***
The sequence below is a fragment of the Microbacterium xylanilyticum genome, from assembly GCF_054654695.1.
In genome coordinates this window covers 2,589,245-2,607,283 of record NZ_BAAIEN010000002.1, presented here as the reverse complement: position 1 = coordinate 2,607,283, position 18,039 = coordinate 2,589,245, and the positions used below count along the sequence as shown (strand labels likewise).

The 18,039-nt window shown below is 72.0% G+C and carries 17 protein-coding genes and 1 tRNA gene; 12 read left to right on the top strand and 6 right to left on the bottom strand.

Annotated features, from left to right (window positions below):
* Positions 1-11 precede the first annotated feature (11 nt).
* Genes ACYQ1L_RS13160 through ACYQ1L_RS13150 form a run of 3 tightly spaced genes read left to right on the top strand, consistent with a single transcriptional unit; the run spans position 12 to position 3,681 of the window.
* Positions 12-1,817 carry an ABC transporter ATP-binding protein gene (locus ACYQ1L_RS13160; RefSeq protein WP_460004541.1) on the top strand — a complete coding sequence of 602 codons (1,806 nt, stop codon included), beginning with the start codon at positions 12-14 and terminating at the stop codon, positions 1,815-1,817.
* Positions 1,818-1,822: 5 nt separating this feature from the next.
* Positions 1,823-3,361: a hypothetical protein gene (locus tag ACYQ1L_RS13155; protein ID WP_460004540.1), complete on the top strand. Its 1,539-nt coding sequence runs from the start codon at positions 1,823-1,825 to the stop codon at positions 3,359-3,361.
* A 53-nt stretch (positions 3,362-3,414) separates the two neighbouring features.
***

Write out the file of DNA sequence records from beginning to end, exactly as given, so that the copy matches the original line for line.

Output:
The sequence below is a fragment of the Microbacterium xylanilyticum genome, from assembly GCF_054654695.1.
In genome coordinates this window covers 2,589,245-2,607,283 of record NZ_BAAIEN010000002.1, presented here as the reverse complement: position 1 = coordinate 2,607,283, position 18,039 = coordinate 2,589,245, and the positions used below count along the sequence as shown (strand labels likewise).

The 18,039-nt window shown below is 72.0% G+C and carries 17 protein-coding genes and 1 tRNA gene; 12 read left to right on the top strand and 6 right to left on the bottom strand.

Annotated features, from left to right (window positions below):
* Positions 1-11 precede the first annotated feature (11 nt).
* Genes ACYQ1L_RS13160 through ACYQ1L_RS13150 form a run of 3 tightly spaced genes read left to right on the top strand, consistent with a single transcriptional unit; the run spans position 12 to position 3,681 of the window.
* Positions 12-1,817 carry an ABC transporter ATP-binding protein gene (locus ACYQ1L_RS13160; RefSeq protein WP_460004541.1) on the top strand — a complete coding sequence of 602 codons (1,806 nt, stop codon included), beginning with the start codon at positions 12-14 and terminating at the stop codon, positions 1,815-1,817.
* Positions 1,818-1,822: 5 nt separating this feature from the next.
* Positions 1,823-3,361: a hypothetical protein gene (locus tag ACYQ1L_RS13155; protein ID WP_460004540.1), complete on the top strand. Its 1,539-nt coding sequence runs from the start codon at positions 1,823-1,825 to the stop codon at positions 3,359-3,361.
* A 53-nt stretch (positions 3,362-3,414) separates the two neighbouring features.